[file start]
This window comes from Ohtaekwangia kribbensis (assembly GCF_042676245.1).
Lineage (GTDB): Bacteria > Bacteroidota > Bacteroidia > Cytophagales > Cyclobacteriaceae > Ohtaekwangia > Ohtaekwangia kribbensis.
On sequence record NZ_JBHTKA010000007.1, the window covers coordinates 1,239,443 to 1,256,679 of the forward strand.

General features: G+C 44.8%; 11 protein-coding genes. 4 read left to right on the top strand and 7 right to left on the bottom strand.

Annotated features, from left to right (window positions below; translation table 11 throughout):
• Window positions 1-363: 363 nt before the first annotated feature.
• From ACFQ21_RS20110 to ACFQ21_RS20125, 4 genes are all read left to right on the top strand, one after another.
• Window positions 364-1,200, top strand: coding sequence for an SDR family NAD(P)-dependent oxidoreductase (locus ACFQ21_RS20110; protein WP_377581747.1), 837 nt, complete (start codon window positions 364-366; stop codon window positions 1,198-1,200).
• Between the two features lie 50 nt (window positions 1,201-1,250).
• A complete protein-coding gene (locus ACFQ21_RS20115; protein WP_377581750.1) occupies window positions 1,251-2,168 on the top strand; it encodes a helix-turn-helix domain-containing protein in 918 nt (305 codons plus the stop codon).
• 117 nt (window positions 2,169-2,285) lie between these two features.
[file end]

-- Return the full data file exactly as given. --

This window comes from Ohtaekwangia kribbensis (assembly GCF_042676245.1).
Lineage (GTDB): Bacteria > Bacteroidota > Bacteroidia > Cytophagales > Cyclobacteriaceae > Ohtaekwangia > Ohtaekwangia kribbensis.
On sequence record NZ_JBHTKA010000007.1, the window covers coordinates 1,239,443 to 1,256,679 of the forward strand.

General features: G+C 44.8%; 11 protein-coding genes. 4 read left to right on the top strand and 7 right to left on the bottom strand.

Annotated features, from left to right (window positions below; translation table 11 throughout):
• Window positions 1-363: 363 nt before the first annotated feature.
• From ACFQ21_RS20110 to ACFQ21_RS20125, 4 genes are all read left to right on the top strand, one after another.
• Window positions 364-1,200, top strand: coding sequence for an SDR family NAD(P)-dependent oxidoreductase (locus ACFQ21_RS20110; protein WP_377581747.1), 837 nt, complete (start codon window positions 364-366; stop codon window positions 1,198-1,200).
• Between the two features lie 50 nt (window positions 1,201-1,250).
• A complete protein-coding gene (locus ACFQ21_RS20115; protein WP_377581750.1) occupies window positions 1,251-2,168 on the top strand; it encodes a helix-turn-helix domain-containing protein in 918 nt (305 codons plus the stop codon).
• 117 nt (window positions 2,169-2,285) lie between these two features.